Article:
Adaptation News 2014
NEW: Are Canadian local governments ready for the impacts of climate change? It is is an image of a nation unprepared. The results of the NMAP Survey of Canadian Local Governments has been released. Click here to see the Canada fact sheet.
The collapse of large parts of the ice sheet in West Antarctica appears
to have begun and is almost certainly unstoppable, with global warming
accelerating the pace of the disintegration, two groups of scientists
have reported. The
finding, which had been feared by some scientists for decades, means
that a rise in global sea level of at least 10 feet may now be
inevitable. The rise may continue to be relatively slow for at least the
next century or so, the scientists said, but sometime after that it
will probably speed up so sharply as to become a crisis.
is really happening,” said Thomas P. Wagner, who runs NASA’s programs
on polar ice and helped oversee some of the research. “There’s nothing
to stop it now. But you are still limited by the physics of how fast the
ice can flow.” From the NYT.
Arguments that the climate is relatively insensitive to the increased
greenhouse effect have become the last best chance for climate
change contrarians, but a new study from Texas A&M University hammers a big nail in the coffin of that argument. From the Guardian.
Unilever, Shell, BT, and EDF Energy are among 70 leading companies
calling on governments across the globe to step up efforts to
tackle climate change. The companies, which have a combined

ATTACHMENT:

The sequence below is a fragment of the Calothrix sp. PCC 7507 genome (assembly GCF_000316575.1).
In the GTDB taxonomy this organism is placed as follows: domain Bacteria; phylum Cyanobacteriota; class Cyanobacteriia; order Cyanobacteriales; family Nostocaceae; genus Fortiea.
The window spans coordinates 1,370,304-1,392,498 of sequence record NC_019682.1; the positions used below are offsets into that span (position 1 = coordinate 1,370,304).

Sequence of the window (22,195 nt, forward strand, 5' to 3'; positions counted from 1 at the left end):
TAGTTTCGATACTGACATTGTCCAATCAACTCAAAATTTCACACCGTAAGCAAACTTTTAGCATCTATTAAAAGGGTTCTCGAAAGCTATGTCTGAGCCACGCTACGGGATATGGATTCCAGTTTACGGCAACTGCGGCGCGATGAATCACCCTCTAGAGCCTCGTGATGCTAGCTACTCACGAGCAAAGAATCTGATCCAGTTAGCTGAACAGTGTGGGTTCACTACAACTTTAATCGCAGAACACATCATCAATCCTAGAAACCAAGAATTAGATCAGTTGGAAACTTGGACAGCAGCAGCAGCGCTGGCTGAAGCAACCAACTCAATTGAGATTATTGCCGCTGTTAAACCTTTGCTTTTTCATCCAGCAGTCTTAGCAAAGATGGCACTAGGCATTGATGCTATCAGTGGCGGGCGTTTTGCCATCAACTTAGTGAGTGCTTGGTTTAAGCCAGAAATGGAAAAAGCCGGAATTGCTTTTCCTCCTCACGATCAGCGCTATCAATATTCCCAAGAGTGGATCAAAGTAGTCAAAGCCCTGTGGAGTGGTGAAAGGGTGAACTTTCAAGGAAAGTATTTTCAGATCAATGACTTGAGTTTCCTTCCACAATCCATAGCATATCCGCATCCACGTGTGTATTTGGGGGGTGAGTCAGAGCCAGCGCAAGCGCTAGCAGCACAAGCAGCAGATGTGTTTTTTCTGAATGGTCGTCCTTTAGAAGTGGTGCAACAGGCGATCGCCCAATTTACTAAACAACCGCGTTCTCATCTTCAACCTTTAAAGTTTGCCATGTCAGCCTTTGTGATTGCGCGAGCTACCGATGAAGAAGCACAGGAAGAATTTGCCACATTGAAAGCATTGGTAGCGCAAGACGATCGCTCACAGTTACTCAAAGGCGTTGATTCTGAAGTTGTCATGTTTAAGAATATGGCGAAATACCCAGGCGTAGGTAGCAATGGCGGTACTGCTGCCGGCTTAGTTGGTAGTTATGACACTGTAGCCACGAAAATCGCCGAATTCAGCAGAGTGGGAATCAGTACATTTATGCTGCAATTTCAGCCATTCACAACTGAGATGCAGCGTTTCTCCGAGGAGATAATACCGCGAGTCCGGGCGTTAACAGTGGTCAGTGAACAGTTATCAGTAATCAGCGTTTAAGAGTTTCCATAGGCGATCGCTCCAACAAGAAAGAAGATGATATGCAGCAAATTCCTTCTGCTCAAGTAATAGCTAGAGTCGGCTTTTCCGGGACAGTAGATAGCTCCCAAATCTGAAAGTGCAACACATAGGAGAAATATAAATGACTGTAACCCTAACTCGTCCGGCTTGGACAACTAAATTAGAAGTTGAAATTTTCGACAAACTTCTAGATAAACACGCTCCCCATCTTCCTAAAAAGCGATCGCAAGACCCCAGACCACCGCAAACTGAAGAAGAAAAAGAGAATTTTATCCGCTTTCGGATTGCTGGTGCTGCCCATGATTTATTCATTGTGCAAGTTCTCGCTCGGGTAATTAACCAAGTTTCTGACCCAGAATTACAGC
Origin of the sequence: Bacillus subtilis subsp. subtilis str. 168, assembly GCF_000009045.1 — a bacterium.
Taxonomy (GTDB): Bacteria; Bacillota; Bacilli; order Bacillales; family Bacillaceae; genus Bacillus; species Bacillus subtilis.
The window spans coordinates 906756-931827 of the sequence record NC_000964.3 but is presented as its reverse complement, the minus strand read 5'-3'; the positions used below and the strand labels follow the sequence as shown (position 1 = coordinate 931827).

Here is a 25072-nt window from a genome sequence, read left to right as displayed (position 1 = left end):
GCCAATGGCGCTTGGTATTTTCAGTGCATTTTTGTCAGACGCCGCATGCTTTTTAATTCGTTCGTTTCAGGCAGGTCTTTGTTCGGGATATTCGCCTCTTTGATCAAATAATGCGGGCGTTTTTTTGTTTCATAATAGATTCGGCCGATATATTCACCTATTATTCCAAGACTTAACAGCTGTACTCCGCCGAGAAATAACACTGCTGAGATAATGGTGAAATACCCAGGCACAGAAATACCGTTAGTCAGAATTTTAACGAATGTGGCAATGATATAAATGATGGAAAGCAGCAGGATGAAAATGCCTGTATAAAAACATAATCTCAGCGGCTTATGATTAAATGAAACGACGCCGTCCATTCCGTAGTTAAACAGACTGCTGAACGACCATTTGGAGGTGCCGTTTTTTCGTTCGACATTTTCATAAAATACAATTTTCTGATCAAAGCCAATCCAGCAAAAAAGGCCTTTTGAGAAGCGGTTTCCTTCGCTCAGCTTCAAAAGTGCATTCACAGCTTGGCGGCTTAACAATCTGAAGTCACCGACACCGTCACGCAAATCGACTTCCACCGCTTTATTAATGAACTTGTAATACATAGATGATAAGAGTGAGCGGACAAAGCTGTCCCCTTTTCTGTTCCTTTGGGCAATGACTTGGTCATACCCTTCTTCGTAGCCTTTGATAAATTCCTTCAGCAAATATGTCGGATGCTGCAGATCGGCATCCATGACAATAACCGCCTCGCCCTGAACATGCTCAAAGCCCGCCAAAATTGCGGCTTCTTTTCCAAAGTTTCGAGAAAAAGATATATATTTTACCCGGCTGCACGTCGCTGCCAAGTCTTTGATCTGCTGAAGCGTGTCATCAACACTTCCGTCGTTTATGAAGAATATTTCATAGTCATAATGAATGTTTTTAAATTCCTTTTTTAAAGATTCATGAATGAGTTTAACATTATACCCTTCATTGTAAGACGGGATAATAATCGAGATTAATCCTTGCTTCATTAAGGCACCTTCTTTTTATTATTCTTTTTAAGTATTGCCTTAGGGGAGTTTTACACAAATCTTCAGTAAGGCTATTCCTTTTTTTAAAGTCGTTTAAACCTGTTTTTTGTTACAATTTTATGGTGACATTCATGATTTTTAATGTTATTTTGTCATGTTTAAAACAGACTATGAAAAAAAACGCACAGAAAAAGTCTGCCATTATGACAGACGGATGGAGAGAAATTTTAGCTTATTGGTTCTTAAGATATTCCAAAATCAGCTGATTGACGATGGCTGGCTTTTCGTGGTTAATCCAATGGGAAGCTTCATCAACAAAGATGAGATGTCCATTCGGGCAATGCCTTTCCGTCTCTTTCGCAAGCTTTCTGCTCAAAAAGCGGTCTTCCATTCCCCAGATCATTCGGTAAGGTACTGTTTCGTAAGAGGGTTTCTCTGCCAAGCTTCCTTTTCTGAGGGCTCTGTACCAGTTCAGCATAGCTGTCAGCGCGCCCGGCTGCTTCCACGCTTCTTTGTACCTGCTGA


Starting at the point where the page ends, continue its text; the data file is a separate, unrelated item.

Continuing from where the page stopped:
turnover of $90bn, say the world needs a "rapid and focused response" to
the threat of rising global carbon emissions and the "disruptive
climate impacts" associated with their growth. From the Guardian.
A United Nations IPCC report
warns that climate change is already having sweeping effects on every continent and is likely to grow substantially worse unless greenhouse emissions are brought under control. From the NYT
The American Association for the Advancement of Science, the world’s largest general scientific society, has released a stark report Tuesday on climate change. The report
warns that the effects of human emissions of heat-trapping gases are
already being felt, that the ultimate consequences could be dire, and
that the window to do something about it is closing. From the NYT.
U.S. federal officials are proposing sweeping new requirements
for American health care facilities — from large hospitals to small
group homes for the mentally disabled — intended to ensure their
readiness to care for patients during disasters. From the NYT.